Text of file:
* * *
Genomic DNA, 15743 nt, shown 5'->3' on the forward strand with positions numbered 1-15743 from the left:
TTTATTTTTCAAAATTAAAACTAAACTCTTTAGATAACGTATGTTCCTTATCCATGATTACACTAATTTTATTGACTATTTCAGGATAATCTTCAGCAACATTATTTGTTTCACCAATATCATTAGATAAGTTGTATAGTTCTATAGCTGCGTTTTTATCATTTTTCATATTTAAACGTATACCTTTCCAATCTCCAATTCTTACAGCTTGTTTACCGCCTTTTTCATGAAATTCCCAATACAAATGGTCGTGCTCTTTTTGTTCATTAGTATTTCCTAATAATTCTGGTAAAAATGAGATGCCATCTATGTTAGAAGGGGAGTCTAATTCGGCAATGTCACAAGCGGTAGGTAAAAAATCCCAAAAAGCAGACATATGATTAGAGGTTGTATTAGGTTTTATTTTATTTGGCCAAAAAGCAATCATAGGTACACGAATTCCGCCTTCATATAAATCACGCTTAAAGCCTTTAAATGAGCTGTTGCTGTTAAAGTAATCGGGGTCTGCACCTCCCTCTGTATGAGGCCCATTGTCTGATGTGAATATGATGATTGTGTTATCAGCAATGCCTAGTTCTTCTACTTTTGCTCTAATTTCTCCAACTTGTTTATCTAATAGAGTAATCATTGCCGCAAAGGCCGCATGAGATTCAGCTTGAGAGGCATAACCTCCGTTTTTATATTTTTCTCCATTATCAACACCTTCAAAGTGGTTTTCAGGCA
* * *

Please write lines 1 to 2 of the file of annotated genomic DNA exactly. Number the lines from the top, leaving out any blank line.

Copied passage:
Genomic DNA, 15743 nt, shown 5'->3' on the forward strand with positions numbered 1-15743 from the left:
TTTATTTTTCAAAATTAAAACTAAACTCTTTAGATAACGTATGTTCCTTATCCATGATTACACTAATTTTATTGACTATTTCAGGATAATCTTCAGCAACATTATTTGTTTCACCAATATCATTAGATAAGTTGTATAGTTCTATAGCTGCGTTTTTATCATTTTTCATATTTAAACGTATACCTTTCCAATCTCCAATTCTTACAGCTTGTTTACCGCCTTTTTCATGAAATTCCCAATACAAATGGTCGTGCTCTTTTTGTTCATTAGTATTTCCTAATAATTCTGGTAAAAATGAGATGCCATCTATGTTAGAAGGGGAGTCTAATTCGGCAATGTCACAAGCGGTAGGTAAAAAATCCCAAAAAGCAGACATATGATTAGAGGTTGTATTAGGTTTTATTTTATTTGGCCAAAAAGCAATCATAGGTACACGAATTCCGCCTTCATATAAATCACGCTTAAAGCCTTTAAATGAGCTGTTGCTGTTAAAGTAATCGGGGTCTGCACCTCCCTCTGTATGAGGCCCATTGTCTGATGTGAATATGATGATTGTGTTATCAGCAATGCCTAGTTCTTCTACTTTTGCTCTAATTTCTCCAACTTGTTTATCTAATAGAGTAATCATTGCCGCAAAGGCCGCATGAGATTCAGCTTGAGAGGCATAACCTCCGTTTTTATATTTTTCTCCATTATCAACACCTTCAAAGTGGTTTTCAGGCA